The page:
Journalist Bob Simon, who died last night in a car accident, had a brush with death almost 25 years earlier.
As a prisoner of the Iraqis, during the first Persian Gulf War, he worried “his Jewishness might cost him his life,” JTA reported in this 1991 article:
CBS News correspondent Bob Simon was worried that his Jewishness might cost him his life during the six weeks he and three colleagues were prisoners of the Iraqis while the Persian Gulf war raged.
“I thought my number was up when they started accusing me of being a member of Mossad,” the Israeli intelligence service, said Simon, who is normally based in Tel Aviv.
He said his captors “kept shouting ‘Yehudi, Yehudi’ at me.
“I was more worried about my Jewishness than my Tel Aviv posting,” the American newsman told reporters at the Humana Wellington Hospital in northwest London, where he was admitted for medical checkups and treatment.
Simon and three members of his television crew were captured by an Iraqi patrol on the Saudi-Kuwaiti border four days after the Gulf war started Jan. 17. They were released Saturday.
Simon said that after their capture, the four men were taken to the southern Iraqi city of Basra, where they were brutally beaten, and then to an army prison camp for eight days, where discipline was severe but some kindness was shown. Afterward they were put in solitary confinement and interrogated for 24 days.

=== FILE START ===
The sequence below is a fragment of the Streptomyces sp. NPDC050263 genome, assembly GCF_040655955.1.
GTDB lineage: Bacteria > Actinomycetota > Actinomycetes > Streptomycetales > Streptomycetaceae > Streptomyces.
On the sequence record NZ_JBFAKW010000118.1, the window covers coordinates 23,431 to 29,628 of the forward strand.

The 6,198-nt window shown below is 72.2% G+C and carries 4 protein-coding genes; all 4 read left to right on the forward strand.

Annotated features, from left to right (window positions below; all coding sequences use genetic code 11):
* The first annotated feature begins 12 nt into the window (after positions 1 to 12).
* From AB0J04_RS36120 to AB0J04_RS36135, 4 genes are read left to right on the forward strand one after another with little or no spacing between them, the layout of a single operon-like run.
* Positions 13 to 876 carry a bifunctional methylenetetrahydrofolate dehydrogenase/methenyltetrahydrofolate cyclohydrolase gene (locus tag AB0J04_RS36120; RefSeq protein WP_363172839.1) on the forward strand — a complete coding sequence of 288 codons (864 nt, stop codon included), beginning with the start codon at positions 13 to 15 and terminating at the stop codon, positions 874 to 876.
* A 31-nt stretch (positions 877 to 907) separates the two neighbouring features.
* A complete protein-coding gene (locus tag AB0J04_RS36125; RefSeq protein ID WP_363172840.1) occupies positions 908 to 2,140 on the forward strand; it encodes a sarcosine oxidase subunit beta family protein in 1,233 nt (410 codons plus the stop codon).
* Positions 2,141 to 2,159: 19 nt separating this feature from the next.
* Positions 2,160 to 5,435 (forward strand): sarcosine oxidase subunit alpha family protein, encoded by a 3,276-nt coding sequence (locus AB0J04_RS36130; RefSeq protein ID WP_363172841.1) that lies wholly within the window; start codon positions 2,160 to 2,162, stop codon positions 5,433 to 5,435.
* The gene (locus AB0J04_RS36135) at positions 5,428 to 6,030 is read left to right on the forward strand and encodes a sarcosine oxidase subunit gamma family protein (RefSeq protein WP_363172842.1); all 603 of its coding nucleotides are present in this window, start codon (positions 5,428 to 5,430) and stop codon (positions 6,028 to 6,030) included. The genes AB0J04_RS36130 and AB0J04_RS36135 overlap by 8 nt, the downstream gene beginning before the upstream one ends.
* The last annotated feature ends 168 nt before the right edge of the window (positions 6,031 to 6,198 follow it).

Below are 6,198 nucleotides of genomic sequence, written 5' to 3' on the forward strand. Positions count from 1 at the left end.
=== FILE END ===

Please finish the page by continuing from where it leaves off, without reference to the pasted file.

Simon also described his ordeal Sunday night on the CBS television show “60 Minutes”:
“An army guy, a captain — he had two stars, which is a captain in the Iraqi army — he grabbed me by the face, forced my mouth open and said, ‘Yehudi, Yehudi,’ which means Jewish, and then spit at me and slapped me. This sixth instinct that every anti-Semite has ever had — ‘Jew, dirty Jew.’
“I didn’t think he would shoot me. I could have killed him. I would have killed him if I could have. I would have killed him, and I would have had no more remorse than I had every morning when I got up and killed a cockroach in my room.”